There are, of course, countless ways that raising an adopted baby is just the same as raising a baby you’re biologically related to. Every baby sleeps a lot, cries a lot, and gets distracted by things their parents just don’t think are all that interesting. And every new parent goes through a crash-course in cry-decoding, diaper changing, and takes on the uniquely challenging task that is trying to cut a child’s fingernails. But there are a few things that are different about the way adoptive parents and their children navigate the world, and these differences can be helpful to keep in mind even when children are very young, even if they might not seem relevant just yet.
Differences in timeline
Just based on the logistics of adoption, parents who adopt may not feel as prepared as parents who have gone through what is generally, when a biologically-related baby is born, a more standard lead-up process to bringing a baby home.Instead of waiting a fairly predictable nine-ish months before a baby arrives, adopted parents may have either an unexpected match that seems to come out of nowhere or years of waiting that can feel like they’ll never end. Adoptive parents may feel either caught off-guard, or like they’ve been waiting too long, or both at once. This can mean that when the baby arrives, they can end up feeling unprepared or wrong-footed.
One of the obvious differences in raising an adopted baby is that he doesn’t come from the same genetic background as you or your partner. Depending on the type of adoption, there may only be a limited amount of information available about a child’s personal medical history and the family history of his birth parents. This means that, in terms of conditions with genetic components, parents may not know what to keep an eye out for in the same way that they would for conditions that run in their own families.
Many cooks in the kitchen
In the case of domestic adoptions, children’s birth families are more likely to stay involved in their lives to one degree or other. This puts adoptive parents in the position of trying to figure out the right way to respect and safely navigate a birth parent’s relationship with his or her child, which is a complicated situation that the parents of biologically related children just don’t come up against.
Even the happiest, healthiest, most well-adjusted, and most well-loved children have rough patches sometimes. One thing that adoptive parents may worry about is whether normal, inevitable rough patches and disagreements are somehow related to adoption. Sometimes issues that come up may, indeed, be related to adoption, but it’s also completely possible for patches of childhood rebelliousness or friction that are totally normal to get attributed to adoption even if they’re not connected.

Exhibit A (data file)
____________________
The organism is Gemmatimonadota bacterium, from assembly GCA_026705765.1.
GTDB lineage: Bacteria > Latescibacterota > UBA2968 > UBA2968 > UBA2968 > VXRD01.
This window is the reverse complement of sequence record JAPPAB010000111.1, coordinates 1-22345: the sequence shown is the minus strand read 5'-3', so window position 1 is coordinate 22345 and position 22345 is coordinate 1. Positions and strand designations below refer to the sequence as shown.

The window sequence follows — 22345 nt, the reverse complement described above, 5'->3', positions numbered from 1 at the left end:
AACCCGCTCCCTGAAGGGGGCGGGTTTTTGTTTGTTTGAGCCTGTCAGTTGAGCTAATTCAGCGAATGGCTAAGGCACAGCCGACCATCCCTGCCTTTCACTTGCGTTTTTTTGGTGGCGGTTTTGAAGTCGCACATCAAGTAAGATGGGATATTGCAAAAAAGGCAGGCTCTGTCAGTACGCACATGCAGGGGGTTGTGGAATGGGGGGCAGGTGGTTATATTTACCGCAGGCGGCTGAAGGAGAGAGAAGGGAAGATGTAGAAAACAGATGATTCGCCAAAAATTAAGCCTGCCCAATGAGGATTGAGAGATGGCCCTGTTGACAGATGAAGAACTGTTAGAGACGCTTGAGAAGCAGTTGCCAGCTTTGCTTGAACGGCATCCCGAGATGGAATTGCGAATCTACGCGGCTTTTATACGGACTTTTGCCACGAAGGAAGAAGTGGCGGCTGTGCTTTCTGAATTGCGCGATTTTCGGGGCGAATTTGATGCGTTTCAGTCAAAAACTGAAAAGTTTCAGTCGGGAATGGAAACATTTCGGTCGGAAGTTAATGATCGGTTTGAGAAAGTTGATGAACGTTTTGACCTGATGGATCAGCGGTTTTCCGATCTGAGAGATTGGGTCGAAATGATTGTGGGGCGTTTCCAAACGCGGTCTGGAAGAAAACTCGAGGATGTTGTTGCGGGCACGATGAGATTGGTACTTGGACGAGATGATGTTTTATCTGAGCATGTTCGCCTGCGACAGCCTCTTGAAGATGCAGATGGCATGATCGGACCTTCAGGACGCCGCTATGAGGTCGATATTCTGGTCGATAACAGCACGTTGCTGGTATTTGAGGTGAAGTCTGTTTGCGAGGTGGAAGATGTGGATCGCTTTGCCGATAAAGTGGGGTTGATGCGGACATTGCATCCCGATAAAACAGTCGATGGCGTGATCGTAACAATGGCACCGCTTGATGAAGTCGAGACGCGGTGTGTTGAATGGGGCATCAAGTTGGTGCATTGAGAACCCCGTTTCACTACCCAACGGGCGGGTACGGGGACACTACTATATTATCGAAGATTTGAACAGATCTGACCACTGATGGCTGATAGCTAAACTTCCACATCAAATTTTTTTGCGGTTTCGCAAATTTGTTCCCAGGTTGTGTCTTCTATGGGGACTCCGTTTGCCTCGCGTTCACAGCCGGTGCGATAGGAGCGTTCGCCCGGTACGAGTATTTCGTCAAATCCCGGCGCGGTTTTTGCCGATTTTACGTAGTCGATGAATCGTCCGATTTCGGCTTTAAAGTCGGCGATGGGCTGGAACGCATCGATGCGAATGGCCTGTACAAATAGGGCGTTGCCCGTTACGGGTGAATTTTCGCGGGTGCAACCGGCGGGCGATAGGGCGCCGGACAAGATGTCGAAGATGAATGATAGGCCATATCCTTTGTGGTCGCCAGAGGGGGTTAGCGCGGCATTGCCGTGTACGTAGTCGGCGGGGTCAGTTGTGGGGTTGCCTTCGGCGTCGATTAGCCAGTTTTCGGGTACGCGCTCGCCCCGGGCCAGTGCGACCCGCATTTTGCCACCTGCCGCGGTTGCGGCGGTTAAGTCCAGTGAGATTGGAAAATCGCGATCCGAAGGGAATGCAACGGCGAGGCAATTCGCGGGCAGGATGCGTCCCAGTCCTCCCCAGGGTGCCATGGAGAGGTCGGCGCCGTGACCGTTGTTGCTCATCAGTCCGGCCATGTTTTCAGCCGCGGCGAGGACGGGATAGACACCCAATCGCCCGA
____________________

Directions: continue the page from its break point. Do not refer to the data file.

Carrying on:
Sure, a baby may not know if he comes from a different race, country, or cultural background from his newly adoptive parents, but that doesn’t mean he won’t find out someday. And since kids are smart, it probably won’t be a day too far in the future. Helping an adopted child to connect or stay connected to his cultural identity – even if it’s not one that his parents share – is an important way for new adoptive parents to help their new children foster and strengthen their own unique identities.
The most basic difference between raising an adopted baby and a biologically related baby is that the parents of biologically related babies don’t have to discuss what adoption is and means with their children from an early age in quite the same way and also don’t have to worry about finding healthy ways to help their children deal with their feelings about and reactions to their adoptions. So as the parent of an adopted child, having these conversations early is an important part of being open and positive about your child’s background. And while your little one may not be ready to have that conversation quite yet, now is a great time to start talking to your partner or close family members about how you’re going to when the time comes.